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* de rapinis et injustitis acquisita sunt. “ His auditis, Episcopus Romam impi
ger adiit, et Joanni Papæ (cui et ipse “ apparuit ille Benedictus 9. precans
idem, et dicens, 0 utinam Odilo Clu“ niacensis pro me rogaret!) fratris verba “ narravit, et episcopatum mox deposuit, " et monachatum induit.”
Lection. Memorab. et recondit. T. i. po
My observations on this subject may be strengthened, by observing the great prevalence of spectral delusions, during the inter-regnum, in this country, after the civil war, in 1649. The melancholic tendency of the rigid puritans of that period ; their occupancy of old family seats, formerly the residence of hospitality and good cheer, which in their hands became desolate and gloomy; and the dismal stories propagated by the discarded retainers to the ancient establishments, ecclesiastical and civil, contributed altogether to produce a national horror unknown in other periods of our history:
A curious example of this disposition is afforded, by the trial of Dr. Pordage, a Clergyman in Berkshire, which was published under the frightful title of • Demonium Meridianum, or Satan at Noon-day; ' among many charges brought against him, Dr. Pordage was accused of demoniacal visions, and of frequent apparitions in his house; one of which consisted in the representation of a coach and six, on a brick-chimney, in which the carriage and horses continued in constant motion for many weeks. It was said that a great dragon came into his chamber, with a tail of eight yards '
long, four great teeth, and did spit fire at him.
"That his own angel stood by him, 4 in his own shape and fashion, the same shape, band and cuffs, and that he
supported him in his combat with the • dragon.
: That Mrs. Pordage and Mrs. Flavel • had their angels standing by them also; "and that the spirits often came into tlie ? chamber, and drew the curtains when they were in bed.'
The developement of the story, which is not necessary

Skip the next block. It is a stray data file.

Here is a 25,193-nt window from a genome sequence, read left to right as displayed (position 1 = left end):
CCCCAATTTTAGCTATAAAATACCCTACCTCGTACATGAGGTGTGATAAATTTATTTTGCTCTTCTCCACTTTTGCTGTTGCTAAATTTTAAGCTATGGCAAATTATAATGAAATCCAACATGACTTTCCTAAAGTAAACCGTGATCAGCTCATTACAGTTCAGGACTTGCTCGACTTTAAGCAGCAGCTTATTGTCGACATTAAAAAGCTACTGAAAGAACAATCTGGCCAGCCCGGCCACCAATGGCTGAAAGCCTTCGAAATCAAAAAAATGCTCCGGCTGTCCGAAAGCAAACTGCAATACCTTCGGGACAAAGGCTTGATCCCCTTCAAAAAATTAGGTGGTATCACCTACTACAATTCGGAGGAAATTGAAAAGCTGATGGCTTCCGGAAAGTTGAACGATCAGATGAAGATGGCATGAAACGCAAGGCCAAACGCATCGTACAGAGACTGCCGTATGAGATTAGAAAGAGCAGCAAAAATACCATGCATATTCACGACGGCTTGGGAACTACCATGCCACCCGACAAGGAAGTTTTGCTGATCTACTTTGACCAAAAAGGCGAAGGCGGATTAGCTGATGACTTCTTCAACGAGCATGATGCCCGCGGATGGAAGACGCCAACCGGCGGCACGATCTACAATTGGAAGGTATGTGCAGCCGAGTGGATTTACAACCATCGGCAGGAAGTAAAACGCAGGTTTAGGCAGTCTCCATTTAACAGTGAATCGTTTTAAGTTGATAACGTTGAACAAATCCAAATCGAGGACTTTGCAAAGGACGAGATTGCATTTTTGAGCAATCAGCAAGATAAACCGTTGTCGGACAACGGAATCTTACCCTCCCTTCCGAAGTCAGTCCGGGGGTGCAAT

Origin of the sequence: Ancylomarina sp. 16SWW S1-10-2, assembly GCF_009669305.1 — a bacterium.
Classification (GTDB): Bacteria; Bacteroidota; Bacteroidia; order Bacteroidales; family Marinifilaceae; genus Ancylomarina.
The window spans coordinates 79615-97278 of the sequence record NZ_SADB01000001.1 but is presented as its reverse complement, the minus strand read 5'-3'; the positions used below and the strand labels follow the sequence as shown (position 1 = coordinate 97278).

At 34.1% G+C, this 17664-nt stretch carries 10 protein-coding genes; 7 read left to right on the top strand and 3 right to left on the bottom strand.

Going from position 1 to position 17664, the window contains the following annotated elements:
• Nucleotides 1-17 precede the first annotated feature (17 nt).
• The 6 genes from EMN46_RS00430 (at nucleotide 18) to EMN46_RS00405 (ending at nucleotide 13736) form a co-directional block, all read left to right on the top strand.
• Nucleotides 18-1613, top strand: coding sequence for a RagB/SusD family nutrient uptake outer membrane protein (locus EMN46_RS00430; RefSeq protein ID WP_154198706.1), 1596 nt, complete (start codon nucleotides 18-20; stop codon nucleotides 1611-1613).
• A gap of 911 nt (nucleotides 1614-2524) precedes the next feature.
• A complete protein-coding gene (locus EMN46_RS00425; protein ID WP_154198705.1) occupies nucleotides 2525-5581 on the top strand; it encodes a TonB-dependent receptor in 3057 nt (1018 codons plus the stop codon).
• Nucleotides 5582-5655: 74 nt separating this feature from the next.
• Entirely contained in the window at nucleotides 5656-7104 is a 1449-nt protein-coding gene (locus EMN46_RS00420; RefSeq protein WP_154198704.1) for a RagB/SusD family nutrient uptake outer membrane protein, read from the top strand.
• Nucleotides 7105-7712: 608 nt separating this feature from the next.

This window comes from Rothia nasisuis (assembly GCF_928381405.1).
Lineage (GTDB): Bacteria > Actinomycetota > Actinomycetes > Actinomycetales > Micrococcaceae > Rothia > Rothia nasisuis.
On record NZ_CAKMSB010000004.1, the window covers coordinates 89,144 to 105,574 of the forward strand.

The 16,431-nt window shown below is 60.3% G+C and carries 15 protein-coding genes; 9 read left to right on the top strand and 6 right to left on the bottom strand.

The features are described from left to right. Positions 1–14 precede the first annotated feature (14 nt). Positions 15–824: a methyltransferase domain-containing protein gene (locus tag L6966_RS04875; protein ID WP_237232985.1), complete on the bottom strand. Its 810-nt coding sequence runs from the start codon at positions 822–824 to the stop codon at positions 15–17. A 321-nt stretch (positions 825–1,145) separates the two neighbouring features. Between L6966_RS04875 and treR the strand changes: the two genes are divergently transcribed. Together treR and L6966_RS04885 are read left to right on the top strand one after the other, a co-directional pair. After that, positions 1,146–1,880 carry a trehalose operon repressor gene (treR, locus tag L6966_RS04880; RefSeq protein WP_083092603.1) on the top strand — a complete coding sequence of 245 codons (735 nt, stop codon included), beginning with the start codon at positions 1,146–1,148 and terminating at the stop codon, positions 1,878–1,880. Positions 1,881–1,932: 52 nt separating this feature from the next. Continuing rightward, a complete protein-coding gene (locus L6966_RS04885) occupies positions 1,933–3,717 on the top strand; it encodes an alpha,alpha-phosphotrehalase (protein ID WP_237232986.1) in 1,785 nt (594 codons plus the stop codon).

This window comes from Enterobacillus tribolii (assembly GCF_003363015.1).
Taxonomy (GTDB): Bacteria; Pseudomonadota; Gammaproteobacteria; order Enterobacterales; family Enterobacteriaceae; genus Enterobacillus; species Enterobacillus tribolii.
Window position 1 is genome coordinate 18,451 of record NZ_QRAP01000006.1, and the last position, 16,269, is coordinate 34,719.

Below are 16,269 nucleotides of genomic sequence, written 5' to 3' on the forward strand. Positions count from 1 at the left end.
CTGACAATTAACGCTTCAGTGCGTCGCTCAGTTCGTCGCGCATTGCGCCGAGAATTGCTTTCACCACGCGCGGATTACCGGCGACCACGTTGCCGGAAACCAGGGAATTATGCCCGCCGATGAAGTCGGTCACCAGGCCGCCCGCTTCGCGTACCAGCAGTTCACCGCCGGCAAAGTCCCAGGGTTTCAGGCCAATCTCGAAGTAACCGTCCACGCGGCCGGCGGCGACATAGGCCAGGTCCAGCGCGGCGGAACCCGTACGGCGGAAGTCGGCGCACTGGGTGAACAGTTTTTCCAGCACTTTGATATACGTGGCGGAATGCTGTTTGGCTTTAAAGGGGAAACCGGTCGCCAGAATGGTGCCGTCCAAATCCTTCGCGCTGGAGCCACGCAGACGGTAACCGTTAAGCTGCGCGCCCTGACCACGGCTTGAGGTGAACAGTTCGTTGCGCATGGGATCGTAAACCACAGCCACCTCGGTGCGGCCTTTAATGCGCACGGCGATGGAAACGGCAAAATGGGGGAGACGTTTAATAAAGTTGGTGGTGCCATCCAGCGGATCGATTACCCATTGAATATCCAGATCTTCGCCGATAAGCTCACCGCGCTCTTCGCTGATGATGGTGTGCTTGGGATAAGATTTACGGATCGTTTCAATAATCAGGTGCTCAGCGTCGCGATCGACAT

my purpose, exhibits the combined effects of mysticism, supperstition and sensuality, which evidently produced a disordered state of the sensorium, and gave rise to the visions, which were admitted by the parties. It is indeed, an awful truth, well known to physicians who see many lunatics, that religious melaneholy is one of the most frequent causes of the Damonomania.
The subject of latent lunacy is an untouched field, which would afford the
richest harvest to a skilful and diligent observer, Cervantes has immortalized himself, by displaying the effect of one bad species of composition on the hero of his satire,* and Butler has delineated the evils of epidemic religious and political frenzy ; but it remains as a task for some delicate pencil, to trace the miseries introduced into private families, by a state of mind, which “ sees more devils than vast hell can hold,” and which yet affords no proof of derangement, sufficient to justify the seclusion of the unhappy invalid.
* There are beauties, in the character of Don Quixote, which can only be understood by persons accustomed to lunatics. The dexterity and readiness with which he reconciles all events with the wayward system which he has adopted: his obstinacy in retaining and defending false impressions, and the lights of natural sagacity, and cultivated eloquence, which break frequently through the cloud that dims his understanding, are managed with consummate knowledge of partial insanity, though it is sometimes hardly perceptible to the general reader,
.This is a species of distress, on which no novelist has ever touched, though it is unfortunately increasing in real life ; though it may be associated with worth, with genius, and with the most specious demonstrations (for a while) of general excellence.
Addison has thrown out a few hints, on this subjeet, in one of the Spectators; it could not escape so critical an observer of human infirmities; and I have always supposed, that if the character of Sir Roger de Coverley had been left untouched by Steele, it would have exhibited some interesting traits of this nature. As it now appears, we see nothing more than occasional absence of mind; and the peculiarities of an humourist, contracted by retirement, and by the obsequiousness of his dependants.